Blended Learning as a Good Practice in ESL Courses Compared to F2F Learning and Online Learning

Blended Learning as a Good Practice in ESL Courses Compared to F2F Learning and Online Learning

Wei Zhang (Beijing University of Technology, Beijing, China) and Chang Zhu (Vrije Universiteit Brussel, Brussels, Belgium)
Copyright: © 2020 |Pages: 18
DOI: 10.4018/IJMBL.2020010105

Abstract

Blended learning has been studied for many years. However, it is necessary to assess whether blended learning is a good practice as opposed to face-to-face and online learning. Based on the Seven Principles for Good Practice in Undergraduate Education, a questionnaire was designed to compare blended learning in seven dimensions to traditional and online learning. A total of 653 students participated in the research. Independent T-test, paired T-test and ANCOVA were conducted using SPSS. The results showed that blended learning was reported to have a higher effectiveness than traditional learning for all seven principles and a higher effectiveness than online learning for most of the principles. Learning modes had a significant effect on student perceptions on most of the principles. Gender had significant effect on student perception of all seven principles, while year of study and knowledge domain did not show significant effects on most of the principles. Possible reasons for these findings are discussed.
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Introduction

Traditional learning refers to teacher-directed learning in a setting where course implementation takes place with face-to-face interaction (Ngigi & Obura, 2019). The majority of course instruction is carried out in a classroom with an instructor present. The term online learning implies “that the learner is at a distance from the tutor or instructor, that the learner uses some form of technology to access learning materials” (Anderson, 2008, p. 16). Both traditional and online learning methods have numerous advantages and disadvantages for students. The most distinct difference between the two is their environment. Online learning is a virtual or internet-based form of education; while traditional learning is classroom-based or practical, meaning that the students can see their teacher and classmates.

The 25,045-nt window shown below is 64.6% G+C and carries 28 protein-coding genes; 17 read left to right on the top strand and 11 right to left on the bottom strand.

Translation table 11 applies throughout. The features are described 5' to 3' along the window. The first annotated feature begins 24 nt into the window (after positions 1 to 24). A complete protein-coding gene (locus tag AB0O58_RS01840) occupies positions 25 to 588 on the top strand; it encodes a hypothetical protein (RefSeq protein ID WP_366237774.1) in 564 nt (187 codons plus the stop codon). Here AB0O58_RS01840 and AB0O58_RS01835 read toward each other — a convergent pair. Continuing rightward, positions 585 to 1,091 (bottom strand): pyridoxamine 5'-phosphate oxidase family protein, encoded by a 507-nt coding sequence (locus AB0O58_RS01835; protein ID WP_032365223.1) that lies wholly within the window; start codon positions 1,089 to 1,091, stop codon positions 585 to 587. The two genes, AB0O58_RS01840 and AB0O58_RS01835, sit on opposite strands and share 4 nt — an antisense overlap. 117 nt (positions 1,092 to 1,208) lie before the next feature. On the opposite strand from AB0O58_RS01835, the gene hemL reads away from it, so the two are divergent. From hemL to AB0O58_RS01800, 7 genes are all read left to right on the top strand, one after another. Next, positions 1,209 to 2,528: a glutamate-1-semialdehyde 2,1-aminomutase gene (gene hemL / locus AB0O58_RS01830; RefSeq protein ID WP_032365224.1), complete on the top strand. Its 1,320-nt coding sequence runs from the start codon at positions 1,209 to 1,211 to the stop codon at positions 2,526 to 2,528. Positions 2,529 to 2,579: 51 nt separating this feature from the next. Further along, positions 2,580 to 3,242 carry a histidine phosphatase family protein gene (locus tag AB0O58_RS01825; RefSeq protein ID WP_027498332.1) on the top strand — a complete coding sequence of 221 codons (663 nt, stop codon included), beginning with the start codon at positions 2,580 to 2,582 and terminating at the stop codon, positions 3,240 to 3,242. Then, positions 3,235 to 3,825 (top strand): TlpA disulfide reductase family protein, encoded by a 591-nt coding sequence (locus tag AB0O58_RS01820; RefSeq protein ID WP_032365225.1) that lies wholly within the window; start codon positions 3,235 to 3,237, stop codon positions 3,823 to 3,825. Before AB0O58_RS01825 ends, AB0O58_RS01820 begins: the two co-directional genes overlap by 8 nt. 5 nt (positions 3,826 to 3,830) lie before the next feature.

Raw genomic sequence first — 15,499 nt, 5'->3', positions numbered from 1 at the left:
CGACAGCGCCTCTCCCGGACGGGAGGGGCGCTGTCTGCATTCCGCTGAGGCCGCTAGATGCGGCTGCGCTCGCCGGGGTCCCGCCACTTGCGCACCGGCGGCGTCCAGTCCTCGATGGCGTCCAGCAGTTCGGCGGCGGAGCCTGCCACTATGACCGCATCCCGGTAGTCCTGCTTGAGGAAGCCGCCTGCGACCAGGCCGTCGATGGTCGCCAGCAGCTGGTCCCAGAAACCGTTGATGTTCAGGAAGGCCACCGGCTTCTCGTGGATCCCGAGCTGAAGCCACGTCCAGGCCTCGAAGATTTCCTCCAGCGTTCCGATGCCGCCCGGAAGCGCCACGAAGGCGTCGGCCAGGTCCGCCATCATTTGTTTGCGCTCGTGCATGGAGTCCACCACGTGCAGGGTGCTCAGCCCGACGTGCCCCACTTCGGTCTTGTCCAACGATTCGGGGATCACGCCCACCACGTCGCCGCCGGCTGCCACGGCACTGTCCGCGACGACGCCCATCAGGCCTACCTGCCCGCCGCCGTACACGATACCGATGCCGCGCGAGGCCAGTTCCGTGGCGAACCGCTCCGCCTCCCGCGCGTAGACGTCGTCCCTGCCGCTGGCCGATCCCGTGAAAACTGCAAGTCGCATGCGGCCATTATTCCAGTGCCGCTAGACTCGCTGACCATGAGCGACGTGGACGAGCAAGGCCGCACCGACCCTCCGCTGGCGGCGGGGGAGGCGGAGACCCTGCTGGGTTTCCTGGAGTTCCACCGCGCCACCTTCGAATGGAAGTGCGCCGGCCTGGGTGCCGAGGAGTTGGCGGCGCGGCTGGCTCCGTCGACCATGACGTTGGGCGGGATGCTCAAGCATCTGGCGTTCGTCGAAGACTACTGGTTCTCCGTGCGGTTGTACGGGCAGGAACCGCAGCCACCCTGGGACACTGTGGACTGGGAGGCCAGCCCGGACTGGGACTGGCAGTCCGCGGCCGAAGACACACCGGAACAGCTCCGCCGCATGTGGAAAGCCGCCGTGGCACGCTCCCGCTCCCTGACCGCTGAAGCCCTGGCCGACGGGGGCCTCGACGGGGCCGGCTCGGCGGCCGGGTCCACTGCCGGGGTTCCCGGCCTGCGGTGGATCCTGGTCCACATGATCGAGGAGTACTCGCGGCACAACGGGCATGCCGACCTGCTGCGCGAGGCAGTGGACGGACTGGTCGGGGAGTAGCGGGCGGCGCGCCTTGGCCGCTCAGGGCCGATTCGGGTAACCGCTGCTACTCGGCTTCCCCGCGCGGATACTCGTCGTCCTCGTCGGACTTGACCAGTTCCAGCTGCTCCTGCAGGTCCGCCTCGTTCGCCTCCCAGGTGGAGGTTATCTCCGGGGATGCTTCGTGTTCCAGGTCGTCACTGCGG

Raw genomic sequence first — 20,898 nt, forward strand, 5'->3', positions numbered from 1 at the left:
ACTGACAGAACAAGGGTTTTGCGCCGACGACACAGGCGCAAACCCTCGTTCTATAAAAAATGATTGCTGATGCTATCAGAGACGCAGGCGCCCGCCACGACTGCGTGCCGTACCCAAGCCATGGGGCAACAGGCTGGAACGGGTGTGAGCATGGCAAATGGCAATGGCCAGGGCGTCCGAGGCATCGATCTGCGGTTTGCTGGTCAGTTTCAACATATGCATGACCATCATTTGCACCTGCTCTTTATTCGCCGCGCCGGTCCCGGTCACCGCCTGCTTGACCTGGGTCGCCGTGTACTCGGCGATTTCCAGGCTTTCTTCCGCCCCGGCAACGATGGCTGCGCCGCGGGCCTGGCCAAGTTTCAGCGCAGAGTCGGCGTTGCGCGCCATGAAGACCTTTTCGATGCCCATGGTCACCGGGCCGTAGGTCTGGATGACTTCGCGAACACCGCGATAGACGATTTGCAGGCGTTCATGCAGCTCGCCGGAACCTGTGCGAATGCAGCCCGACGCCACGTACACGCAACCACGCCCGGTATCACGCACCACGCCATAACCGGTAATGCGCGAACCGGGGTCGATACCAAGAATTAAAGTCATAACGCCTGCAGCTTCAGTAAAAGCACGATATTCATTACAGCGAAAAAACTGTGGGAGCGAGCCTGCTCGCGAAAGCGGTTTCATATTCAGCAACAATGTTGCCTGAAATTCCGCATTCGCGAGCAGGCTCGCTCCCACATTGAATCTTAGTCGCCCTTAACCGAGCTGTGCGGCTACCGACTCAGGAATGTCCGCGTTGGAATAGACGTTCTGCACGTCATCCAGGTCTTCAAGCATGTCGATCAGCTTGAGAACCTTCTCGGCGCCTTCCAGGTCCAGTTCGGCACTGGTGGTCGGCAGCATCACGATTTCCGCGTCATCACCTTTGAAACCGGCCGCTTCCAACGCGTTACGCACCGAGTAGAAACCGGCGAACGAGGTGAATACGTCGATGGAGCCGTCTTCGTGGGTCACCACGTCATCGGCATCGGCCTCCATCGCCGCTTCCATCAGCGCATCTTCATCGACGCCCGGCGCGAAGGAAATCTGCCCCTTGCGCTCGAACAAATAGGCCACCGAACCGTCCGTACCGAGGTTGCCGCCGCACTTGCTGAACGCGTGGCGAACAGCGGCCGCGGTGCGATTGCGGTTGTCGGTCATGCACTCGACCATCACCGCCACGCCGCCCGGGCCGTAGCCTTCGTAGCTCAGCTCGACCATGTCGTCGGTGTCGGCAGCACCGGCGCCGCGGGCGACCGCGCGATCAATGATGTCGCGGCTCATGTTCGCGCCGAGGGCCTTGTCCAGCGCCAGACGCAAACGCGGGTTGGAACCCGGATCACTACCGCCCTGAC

Blended learning (BL) is a hybrid of traditional F2F and online learning so that instruction occurs both in the classroom and online, where the online component becomes a natural extension of traditional classroom learning (Colis & Moonen, 2001; Thorne, 2003). In a nutshell, it describes a variety of teaching which integrates both F2F and online delivery methods (Chew, Turner, & Jones, 2010).

At this juncture, an important question raised is whether blended learning is more effective than other learning environments. Although there is no doubt that blended learning is an option which contributes to the quality of education, access opportunities and educational process improvement (Soler, Soler & Araya, 2017), there is limited evidence that blended learning improves student learning outcomes or student preference (River, Currie, Crawford, Betihavas, & Randall, 2016).

Focusing specifically on English as a second language learning (ESL), there has been some research which studied courses in blended learning environments. Most of them are case studies using a certain technology like Moodle, for instance, Ifinedo, Pyke, and Anwar (2018) explore the effects or roles of usability factors and external support on undergraduates’ use outcomes of Moodle in a blended learning environment and found that usability factors had positive effects on students’ use outcomes, while contrary to predictions teacher and peer support did not. Tang (2013) puts forward a blended way of learning ESL based on the Moodle platform and suggests some activities of ESL blended learning. Some research had studied ESL blended learning from a general perspective, for example, Grgurovic (2011) studied an ESL course using Diffusion of Innovations theory because the theory paints a big picture of blended learning. The main findings indicate that the innovation shared common attributes with other innovations and showed that the Diffusion of Innovations theory can guide research on blended language learning. However, there is a lack of research for blended learning in ESL courses based on a theory which can provide specific perspectives. Seven Principles for Good Practice in Undergraduate Education is one of the options which can provide specific perspectives on the issue and has been found to be adaptable to distance education courses (Grant & Thornton, 2007). Although originally developed for traditional classroom environments, the principles have been shown to be equally effective guides in the implementation of online instruction (Babb, Stewart & Johnson, 2010; Partridge, Ponting & McCay, 2011). Crews, Wilkinson and Neill (2015) apply the Seven Principles to online course design to enhance students’ success in an online course. Their results showed that the course design strategies and what students valued matched well with the Seven Principles and provided evidence that good course design embeds the seven principles to ensure students are successful in the online learning environment. Nevertheless, there is no research studying blended learning based on seven principles theory. The research reported in this article studies blended learning in an ESL course using the seven principles, which is a new trial and provides new insights in this field of study.

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